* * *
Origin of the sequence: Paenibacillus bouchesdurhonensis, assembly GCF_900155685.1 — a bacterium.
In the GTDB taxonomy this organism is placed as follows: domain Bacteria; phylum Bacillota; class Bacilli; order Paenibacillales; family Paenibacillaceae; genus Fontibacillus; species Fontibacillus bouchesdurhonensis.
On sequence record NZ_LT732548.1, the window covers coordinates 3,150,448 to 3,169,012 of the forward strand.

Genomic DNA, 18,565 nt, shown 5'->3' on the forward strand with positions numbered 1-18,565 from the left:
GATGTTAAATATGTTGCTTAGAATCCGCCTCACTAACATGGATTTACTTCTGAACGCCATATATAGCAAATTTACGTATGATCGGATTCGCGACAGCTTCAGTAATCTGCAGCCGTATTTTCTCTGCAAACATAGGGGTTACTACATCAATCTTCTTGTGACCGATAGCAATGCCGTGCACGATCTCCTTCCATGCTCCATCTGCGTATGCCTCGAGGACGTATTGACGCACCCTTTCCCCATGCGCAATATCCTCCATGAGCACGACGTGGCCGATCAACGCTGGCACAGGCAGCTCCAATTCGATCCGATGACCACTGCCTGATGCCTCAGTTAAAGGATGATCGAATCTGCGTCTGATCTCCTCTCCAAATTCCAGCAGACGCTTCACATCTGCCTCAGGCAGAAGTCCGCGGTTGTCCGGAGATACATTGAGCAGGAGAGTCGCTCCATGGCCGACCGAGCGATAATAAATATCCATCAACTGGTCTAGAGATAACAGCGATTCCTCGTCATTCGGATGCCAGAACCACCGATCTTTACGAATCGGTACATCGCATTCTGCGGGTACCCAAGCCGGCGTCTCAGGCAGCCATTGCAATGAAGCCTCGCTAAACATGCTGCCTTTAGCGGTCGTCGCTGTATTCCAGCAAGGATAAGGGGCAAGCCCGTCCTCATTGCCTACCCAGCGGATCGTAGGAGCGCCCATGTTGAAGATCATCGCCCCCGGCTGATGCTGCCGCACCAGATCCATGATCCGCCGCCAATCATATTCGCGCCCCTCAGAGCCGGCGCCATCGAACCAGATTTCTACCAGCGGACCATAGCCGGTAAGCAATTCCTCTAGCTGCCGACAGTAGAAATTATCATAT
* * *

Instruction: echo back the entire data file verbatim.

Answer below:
Origin of the sequence: Paenibacillus bouchesdurhonensis, assembly GCF_900155685.1 — a bacterium.
In the GTDB taxonomy this organism is placed as follows: domain Bacteria; phylum Bacillota; class Bacilli; order Paenibacillales; family Paenibacillaceae; genus Fontibacillus; species Fontibacillus bouchesdurhonensis.
On sequence record NZ_LT732548.1, the window covers coordinates 3,150,448 to 3,169,012 of the forward strand.

Genomic DNA, 18,565 nt, shown 5'->3' on the forward strand with positions numbered 1-18,565 from the left:
GATGTTAAATATGTTGCTTAGAATCCGCCTCACTAACATGGATTTACTTCTGAACGCCATATATAGCAAATTTACGTATGATCGGATTCGCGACAGCTTCAGTAATCTGCAGCCGTATTTTCTCTGCAAACATAGGGGTTACTACATCAATCTTCTTGTGACCGATAGCAATGCCGTGCACGATCTCCTTCCATGCTCCATCTGCGTATGCCTCGAGGACGTATTGACGCACCCTTTCCCCATGCGCAATATCCTCCATGAGCACGACGTGGCCGATCAACGCTGGCACAGGCAGCTCCAATTCGATCCGATGACCACTGCCTGATGCCTCAGTTAAAGGATGATCGAATCTGCGTCTGATCTCCTCTCCAAATTCCAGCAGACGCTTCACATCTGCCTCAGGCAGAAGTCCGCGGTTGTCCGGAGATACATTGAGCAGGAGAGTCGCTCCATGGCCGACCGAGCGATAATAAATATCCATCAACTGGTCTAGAGATAACAGCGATTCCTCGTCATTCGGATGCCAGAACCACCGATCTTTACGAATCGGTACATCGCATTCTGCGGGTACCCAAGCCGGCGTCTCAGGCAGCCATTGCAATGAAGCCTCGCTAAACATGCTGCCTTTAGCGGTCGTCGCTGTATTCCAGCAAGGATAAGGGGCAAGCCCGTCCTCATTGCCTACCCAGCGGATCGTAGGAGCGCCCATGTTGAAGATCATCGCCCCCGGCTGATGCTGCCGCACCAGATCCATGATCCGCCGCCAATCATATTCGCGCCCCTCAGAGCCGGCGCCATCGAACCAGATTTCTACCAGCGGACCATAGCCGGTAAGCAATTCCTCTAGCTGCCGACAGTAGAAATTATCATAT